Maya rules the big waves!

British academic claims women’s surfing “exists as a category because the dominance of men athletes was threatened by women competing”!

“Women are crushing big-wave surfing… ”

A British academic has lit up Twitter with her posit that men and women are separated in sport only because men are terrified they gonna get beaten by the gals. 

Posted a few days ago, Dr Sheree Bekker’s twenty-part Twitter thread has snowballed 2130 comments, 18.1k retweets and 43.3k likes, ok by Instagram metrics, phenomenal on Twitter. 

Click here to read the whole thing, but here are the main points, edited et.

On the history of (the segregation of) women’s sport

I have been hearing more and more frequently the narrative that women’s sport apparently exists as a ‘protected category’ so that women can win (because on this account no woman will ever win again without this protected category).


a) is not the reason why women’s sport exists as a category, and

b) it is not true that no woman will ever win again.

This narrative is also profoundly paternalistic and keeps women small.

I wanted to unpack this a little:

A. It is important to know that women’s sport exists as a category because the dominance of men was threatened by women competing.

We see this over and over again in the history of sport:

Women’s inclusion was on the terms of those in power. They didn’t want women ‘taking opportunities’ away from men so they segregated women.

It was never about a benevolent (still sexist) aim of supposedly ‘giving women a chance to win’.

It was about control.

And the narrative (B) about women being inherently physically inferior to men?

Concocted as a reason to segregate us without threatening masculinity.

There are once again greater fears here that women may start to challenge men’s dominance more broadly.

Indeed we are already starting to see this:

Exhibit B2: women are crushing big wave surfing (in 2020 Maya Gabeira surfed the biggest wave of the year in a record-breaking feat, Maggie Mertens explains here why you wouldn’t have heard about her feat).

Sport isn’t inherently gendered. We manufacture strict binary gendered differences, and then we naturalise them. Understanding and interrogating this helps us to understand the panic and fearmongering around women’s sport right now, and where we might go next.

I’m on the side of Bekker, as you might imagine.

Two months ago, I gave hell to the WSL when it refused to throw the best girl surfers in the world at epic Pipe. 

Proof, I  believed, that the chauvinism so rightly hit with the spotlight in Girls Can’t Surf hasn’t gone anywhere; that when the waves are perfect, the girls are given the revoltingly slimy end of the stick, so to speak. 

“It was a fucking joke and a disgrace to all equality in sports pushes ever,” one top female pro told me.

The opposing argument is that female dominance over men is a fantasy, proponents pointing to the sudden rise of Lia Thomas in women’s college swimming and to the time a has-been German tennis pro, rated 203, smashed hell out of teen superstars Serena and Venus Williams, back to back. 

Where do you stand? 

Revered surf blog publicly shames surfer for losing board in lineup nearly decapitating hot up-and-comer; furiously backpedals after realizing who surfer is: “Happens to the best of us!”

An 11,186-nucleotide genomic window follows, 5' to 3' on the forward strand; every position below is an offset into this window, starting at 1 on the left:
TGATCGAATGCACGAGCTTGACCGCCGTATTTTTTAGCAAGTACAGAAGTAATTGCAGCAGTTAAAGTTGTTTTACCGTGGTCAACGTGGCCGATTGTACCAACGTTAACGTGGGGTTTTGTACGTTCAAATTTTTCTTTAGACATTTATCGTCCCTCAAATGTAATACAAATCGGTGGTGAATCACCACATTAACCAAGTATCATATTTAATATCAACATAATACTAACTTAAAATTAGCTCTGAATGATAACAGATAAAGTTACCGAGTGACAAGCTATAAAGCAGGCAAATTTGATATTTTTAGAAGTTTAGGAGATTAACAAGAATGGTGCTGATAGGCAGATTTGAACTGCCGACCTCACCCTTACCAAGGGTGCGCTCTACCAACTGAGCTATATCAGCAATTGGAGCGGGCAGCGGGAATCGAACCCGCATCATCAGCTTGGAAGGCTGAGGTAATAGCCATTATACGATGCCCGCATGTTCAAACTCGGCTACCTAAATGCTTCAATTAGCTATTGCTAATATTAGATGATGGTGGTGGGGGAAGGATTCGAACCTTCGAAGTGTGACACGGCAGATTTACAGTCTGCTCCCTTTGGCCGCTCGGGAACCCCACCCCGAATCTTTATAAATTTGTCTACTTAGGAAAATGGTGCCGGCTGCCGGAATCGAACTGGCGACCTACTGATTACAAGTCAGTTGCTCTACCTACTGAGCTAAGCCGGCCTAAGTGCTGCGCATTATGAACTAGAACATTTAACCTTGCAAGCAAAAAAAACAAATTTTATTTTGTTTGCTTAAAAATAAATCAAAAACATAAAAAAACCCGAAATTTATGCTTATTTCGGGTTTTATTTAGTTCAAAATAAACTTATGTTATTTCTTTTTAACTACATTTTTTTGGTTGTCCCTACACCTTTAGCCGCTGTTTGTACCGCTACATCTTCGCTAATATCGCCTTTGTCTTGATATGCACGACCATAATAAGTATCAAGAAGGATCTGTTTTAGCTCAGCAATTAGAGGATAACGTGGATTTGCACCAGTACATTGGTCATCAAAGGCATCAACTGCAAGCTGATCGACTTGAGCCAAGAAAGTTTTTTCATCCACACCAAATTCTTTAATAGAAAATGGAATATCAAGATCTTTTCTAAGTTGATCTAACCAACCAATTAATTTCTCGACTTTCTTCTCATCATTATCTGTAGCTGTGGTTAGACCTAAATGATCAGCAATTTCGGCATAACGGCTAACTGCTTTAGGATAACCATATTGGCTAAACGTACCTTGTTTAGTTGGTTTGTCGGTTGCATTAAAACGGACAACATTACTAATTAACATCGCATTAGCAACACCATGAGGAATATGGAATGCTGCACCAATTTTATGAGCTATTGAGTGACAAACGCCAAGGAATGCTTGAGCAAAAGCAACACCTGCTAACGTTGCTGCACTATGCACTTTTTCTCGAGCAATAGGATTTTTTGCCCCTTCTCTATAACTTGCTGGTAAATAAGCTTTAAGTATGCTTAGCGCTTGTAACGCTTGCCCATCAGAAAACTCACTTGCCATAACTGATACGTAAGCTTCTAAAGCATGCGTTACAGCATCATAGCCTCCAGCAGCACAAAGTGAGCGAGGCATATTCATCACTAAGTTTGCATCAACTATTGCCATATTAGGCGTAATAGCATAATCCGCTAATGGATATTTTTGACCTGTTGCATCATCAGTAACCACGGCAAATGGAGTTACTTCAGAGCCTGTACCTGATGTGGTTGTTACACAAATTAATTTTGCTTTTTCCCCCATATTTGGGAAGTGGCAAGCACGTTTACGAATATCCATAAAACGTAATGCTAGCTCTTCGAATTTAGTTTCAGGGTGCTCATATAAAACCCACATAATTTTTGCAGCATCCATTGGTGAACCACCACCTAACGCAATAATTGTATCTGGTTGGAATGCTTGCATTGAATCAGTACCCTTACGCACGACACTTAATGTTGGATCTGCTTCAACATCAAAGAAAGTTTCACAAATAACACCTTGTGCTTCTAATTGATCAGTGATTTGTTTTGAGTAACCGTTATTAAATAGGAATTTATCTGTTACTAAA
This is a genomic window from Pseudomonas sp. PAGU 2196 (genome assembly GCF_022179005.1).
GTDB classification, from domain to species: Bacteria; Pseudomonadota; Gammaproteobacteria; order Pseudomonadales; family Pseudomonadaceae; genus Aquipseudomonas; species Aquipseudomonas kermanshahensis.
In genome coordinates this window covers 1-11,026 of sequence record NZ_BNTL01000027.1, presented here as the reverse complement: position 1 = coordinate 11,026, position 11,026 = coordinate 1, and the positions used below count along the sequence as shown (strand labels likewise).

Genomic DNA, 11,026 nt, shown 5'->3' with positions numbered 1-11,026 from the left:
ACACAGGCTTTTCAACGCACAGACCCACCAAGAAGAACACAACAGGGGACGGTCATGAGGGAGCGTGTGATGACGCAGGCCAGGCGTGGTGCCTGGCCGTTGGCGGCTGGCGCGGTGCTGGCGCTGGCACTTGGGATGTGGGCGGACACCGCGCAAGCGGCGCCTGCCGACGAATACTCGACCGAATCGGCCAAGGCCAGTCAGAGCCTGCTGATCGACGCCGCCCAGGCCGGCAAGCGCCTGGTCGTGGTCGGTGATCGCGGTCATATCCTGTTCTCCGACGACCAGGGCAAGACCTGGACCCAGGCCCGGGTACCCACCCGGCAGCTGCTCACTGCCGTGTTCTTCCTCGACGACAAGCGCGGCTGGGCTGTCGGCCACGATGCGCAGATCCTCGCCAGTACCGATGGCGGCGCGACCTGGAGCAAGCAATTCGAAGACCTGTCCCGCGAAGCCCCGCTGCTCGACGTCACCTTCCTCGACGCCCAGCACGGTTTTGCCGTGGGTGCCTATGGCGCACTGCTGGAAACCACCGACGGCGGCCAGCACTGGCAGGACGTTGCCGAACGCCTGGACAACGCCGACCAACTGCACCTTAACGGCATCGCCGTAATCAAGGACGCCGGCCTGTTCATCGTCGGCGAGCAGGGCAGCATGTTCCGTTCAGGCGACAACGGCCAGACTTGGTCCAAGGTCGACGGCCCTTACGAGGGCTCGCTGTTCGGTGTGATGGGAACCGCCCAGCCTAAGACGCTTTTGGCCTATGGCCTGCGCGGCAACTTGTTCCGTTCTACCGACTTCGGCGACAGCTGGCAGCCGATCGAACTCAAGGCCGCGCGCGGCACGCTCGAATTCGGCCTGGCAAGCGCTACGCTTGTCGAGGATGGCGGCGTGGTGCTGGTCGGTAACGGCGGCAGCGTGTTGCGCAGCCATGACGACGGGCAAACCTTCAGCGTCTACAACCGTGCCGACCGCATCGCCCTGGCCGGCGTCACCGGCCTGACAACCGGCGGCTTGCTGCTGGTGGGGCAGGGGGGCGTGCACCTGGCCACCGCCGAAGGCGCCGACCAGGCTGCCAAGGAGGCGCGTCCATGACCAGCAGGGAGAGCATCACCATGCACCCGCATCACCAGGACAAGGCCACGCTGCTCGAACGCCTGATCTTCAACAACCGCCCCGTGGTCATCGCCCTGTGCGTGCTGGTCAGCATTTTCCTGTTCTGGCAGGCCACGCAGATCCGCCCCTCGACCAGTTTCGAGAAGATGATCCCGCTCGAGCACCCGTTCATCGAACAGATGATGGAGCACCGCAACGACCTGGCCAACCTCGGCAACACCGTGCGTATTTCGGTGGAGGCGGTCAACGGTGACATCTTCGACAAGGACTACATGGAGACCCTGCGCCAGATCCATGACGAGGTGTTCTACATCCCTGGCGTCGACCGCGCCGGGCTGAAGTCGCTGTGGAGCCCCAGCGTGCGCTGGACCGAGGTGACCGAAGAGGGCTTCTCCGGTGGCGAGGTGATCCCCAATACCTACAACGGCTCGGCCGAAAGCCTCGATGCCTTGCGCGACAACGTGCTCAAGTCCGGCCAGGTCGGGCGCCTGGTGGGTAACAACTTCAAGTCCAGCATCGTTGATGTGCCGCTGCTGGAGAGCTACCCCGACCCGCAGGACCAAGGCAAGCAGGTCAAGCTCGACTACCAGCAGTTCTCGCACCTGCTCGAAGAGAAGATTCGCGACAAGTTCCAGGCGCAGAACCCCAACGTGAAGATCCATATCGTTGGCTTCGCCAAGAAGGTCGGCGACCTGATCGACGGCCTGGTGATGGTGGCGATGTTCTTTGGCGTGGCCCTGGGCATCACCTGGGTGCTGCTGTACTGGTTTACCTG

Put down your pitchforks!

Public shamings are, now, an accepted norm but do you recall a day when small mistakes weren’t paraded down Main Street?


Well, revered surf website Stab, hours ago, conducted a civic lynching by posting a video of hot up-and-coming surfer Cruz Dinofa nearly becoming decapitated by a stray board there on Oahu’s North Shore.


View this post on Instagram


A post shared by Stab Magazine (@stab)

The caption read, “Not the haircut @cruzdinofa was after. Particularly after nailing this inside nug. Hold onto your boards folks, this could have been really ugly.”

Humiliation poured in from many corners with opinions ranging from angry to rage-filled.

“The surfer who lost the board should be banned for life!”

“The surfer who lost the board is a kook!” etc.

Trouble is, the “surfer who lost the board” was none other than other up-and-comer Tosh Tudor.

The son of longboard champion Joel, and longtime Stab favorite, braved the mob and entered the chat, writing,

“That’s my board that hit @cruzdinofa. Had caught the wave before and my board slipped through my hands while duck diving the wave. Not trying to get everyone’s pity incredibly bummed that this happened and very glad nothing worse came of it. Heal up quick @cruzdinofa.”

Immediately realizing that it had communally executed a friendly, Stab immediately backpedaled, hard, and replied, “Respect for owning this. Happens to the best of us.”

Confused messaging, certainly.

Are we, as a furious horde, supposed to brutalize board losers or give them grace?

More questions than answers.

Senior Vice Presidents of Tours and Heads of Competitions, co-Waterpersons of the Year bullish as exhaustive new study declares the “global surfing market” will explode to $3.1 billion by 2026!

Happy days are here again.

The fact that our World Surf League has stumbled, bumbled, fumbled onto hard times is no secret. Empty “stay tuned” screens fill the broadcast, its “studios” shuttered, tens of employees unceremoniously fired, sent out to Santa Monica’s streets to join other likeminded homeless.

Dark days.

But maybe, just maybe, there some light at the end of that tunnel? A new, exhaustive study that can be purchased here is declaring the “global surfing market” will explode to a mind-boggling $3.1 billion by the year 2026.

Per the abstract: